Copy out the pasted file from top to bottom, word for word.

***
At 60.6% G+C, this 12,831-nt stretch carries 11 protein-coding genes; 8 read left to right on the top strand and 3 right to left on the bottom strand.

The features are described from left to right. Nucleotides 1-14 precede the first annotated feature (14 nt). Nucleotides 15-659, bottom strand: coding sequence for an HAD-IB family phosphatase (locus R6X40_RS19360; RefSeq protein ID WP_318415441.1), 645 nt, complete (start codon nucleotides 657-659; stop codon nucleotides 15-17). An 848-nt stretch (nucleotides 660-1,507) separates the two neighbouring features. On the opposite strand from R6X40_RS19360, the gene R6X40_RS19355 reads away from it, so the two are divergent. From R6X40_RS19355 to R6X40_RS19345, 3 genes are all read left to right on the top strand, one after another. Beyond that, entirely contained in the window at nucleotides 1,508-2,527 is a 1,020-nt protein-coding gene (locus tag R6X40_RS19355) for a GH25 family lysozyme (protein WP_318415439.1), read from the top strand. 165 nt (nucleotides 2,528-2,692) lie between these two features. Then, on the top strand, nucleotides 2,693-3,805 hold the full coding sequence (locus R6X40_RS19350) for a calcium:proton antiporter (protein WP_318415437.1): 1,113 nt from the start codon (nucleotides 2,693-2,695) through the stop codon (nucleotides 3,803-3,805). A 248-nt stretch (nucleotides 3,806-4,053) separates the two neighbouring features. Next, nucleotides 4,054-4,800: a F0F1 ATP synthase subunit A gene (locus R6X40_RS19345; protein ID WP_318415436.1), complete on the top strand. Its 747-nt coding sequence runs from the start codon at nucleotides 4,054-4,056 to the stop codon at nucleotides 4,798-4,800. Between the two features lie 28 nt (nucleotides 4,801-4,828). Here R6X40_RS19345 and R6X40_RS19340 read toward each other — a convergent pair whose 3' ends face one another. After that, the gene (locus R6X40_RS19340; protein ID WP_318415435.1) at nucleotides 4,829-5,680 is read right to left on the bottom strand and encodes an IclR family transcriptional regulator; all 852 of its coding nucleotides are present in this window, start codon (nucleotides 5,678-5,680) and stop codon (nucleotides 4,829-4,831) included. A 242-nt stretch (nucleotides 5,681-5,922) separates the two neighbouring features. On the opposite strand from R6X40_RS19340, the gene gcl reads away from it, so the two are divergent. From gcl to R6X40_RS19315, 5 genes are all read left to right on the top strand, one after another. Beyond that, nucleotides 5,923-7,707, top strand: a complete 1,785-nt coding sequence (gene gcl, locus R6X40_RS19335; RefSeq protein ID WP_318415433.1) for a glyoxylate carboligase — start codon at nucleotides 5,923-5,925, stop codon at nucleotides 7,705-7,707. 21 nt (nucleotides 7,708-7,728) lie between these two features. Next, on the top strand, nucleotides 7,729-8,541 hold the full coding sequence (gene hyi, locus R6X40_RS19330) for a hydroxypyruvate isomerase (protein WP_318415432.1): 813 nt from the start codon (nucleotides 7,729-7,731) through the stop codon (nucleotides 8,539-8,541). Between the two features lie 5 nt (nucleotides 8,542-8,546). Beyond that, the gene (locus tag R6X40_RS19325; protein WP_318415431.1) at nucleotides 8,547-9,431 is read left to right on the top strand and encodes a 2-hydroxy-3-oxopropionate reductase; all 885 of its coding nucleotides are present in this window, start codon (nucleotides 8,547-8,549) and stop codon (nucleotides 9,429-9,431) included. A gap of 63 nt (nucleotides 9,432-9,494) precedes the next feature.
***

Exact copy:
At 60.6% G+C, this 12,831-nt stretch carries 11 protein-coding genes; 8 read left to right on the top strand and 3 right to left on the bottom strand.

The features are described from left to right. Nucleotides 1-14 precede the first annotated feature (14 nt). Nucleotides 15-659, bottom strand: coding sequence for an HAD-IB family phosphatase (locus R6X40_RS19360; RefSeq protein ID WP_318415441.1), 645 nt, complete (start codon nucleotides 657-659; stop codon nucleotides 15-17). An 848-nt stretch (nucleotides 660-1,507) separates the two neighbouring features. On the opposite strand from R6X40_RS19360, the gene R6X40_RS19355 reads away from it, so the two are divergent. From R6X40_RS19355 to R6X40_RS19345, 3 genes are all read left to right on the top strand, one after another. Beyond that, entirely contained in the window at nucleotides 1,508-2,527 is a 1,020-nt protein-coding gene (locus tag R6X40_RS19355) for a GH25 family lysozyme (protein WP_318415439.1), read from the top strand. 165 nt (nucleotides 2,528-2,692) lie between these two features. Then, on the top strand, nucleotides 2,693-3,805 hold the full coding sequence (locus R6X40_RS19350) for a calcium:proton antiporter (protein WP_318415437.1): 1,113 nt from the start codon (nucleotides 2,693-2,695) through the stop codon (nucleotides 3,803-3,805). A 248-nt stretch (nucleotides 3,806-4,053) separates the two neighbouring features. Next, nucleotides 4,054-4,800: a F0F1 ATP synthase subunit A gene (locus R6X40_RS19345; protein ID WP_318415436.1), complete on the top strand. Its 747-nt coding sequence runs from the start codon at nucleotides 4,054-4,056 to the stop codon at nucleotides 4,798-4,800. Between the two features lie 28 nt (nucleotides 4,801-4,828). Here R6X40_RS19345 and R6X40_RS19340 read toward each other — a convergent pair whose 3' ends face one another. After that, the gene (locus R6X40_RS19340; protein ID WP_318415435.1) at nucleotides 4,829-5,680 is read right to left on the bottom strand and encodes an IclR family transcriptional regulator; all 852 of its coding nucleotides are present in this window, start codon (nucleotides 5,678-5,680) and stop codon (nucleotides 4,829-4,831) included. A 242-nt stretch (nucleotides 5,681-5,922) separates the two neighbouring features. On the opposite strand from R6X40_RS19340, the gene gcl reads away from it, so the two are divergent. From gcl to R6X40_RS19315, 5 genes are all read left to right on the top strand, one after another. Beyond that, nucleotides 5,923-7,707, top strand: a complete 1,785-nt coding sequence (gene gcl, locus R6X40_RS19335; RefSeq protein ID WP_318415433.1) for a glyoxylate carboligase — start codon at nucleotides 5,923-5,925, stop codon at nucleotides 7,705-7,707. 21 nt (nucleotides 7,708-7,728) lie between these two features. Next, on the top strand, nucleotides 7,729-8,541 hold the full coding sequence (gene hyi, locus R6X40_RS19330) for a hydroxypyruvate isomerase (protein WP_318415432.1): 813 nt from the start codon (nucleotides 7,729-7,731) through the stop codon (nucleotides 8,539-8,541). Between the two features lie 5 nt (nucleotides 8,542-8,546). Beyond that, the gene (locus tag R6X40_RS19325; protein WP_318415431.1) at nucleotides 8,547-9,431 is read left to right on the top strand and encodes a 2-hydroxy-3-oxopropionate reductase; all 885 of its coding nucleotides are present in this window, start codon (nucleotides 8,547-8,549) and stop codon (nucleotides 9,429-9,431) included. A gap of 63 nt (nucleotides 9,432-9,494) precedes the next feature.